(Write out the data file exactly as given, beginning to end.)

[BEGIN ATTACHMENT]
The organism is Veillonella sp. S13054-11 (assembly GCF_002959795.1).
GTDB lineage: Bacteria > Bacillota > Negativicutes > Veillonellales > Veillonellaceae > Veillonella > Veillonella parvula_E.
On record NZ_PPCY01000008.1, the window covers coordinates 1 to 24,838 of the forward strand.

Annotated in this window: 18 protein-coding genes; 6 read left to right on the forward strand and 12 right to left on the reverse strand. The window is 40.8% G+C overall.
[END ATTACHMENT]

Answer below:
The organism is Veillonella sp. S13054-11 (assembly GCF_002959795.1).
GTDB lineage: Bacteria > Bacillota > Negativicutes > Veillonellales > Veillonellaceae > Veillonella > Veillonella parvula_E.
On record NZ_PPCY01000008.1, the window covers coordinates 1 to 24,838 of the forward strand.

Annotated in this window: 18 protein-coding genes; 6 read left to right on the forward strand and 12 right to left on the reverse strand. The window is 40.8% G+C overall.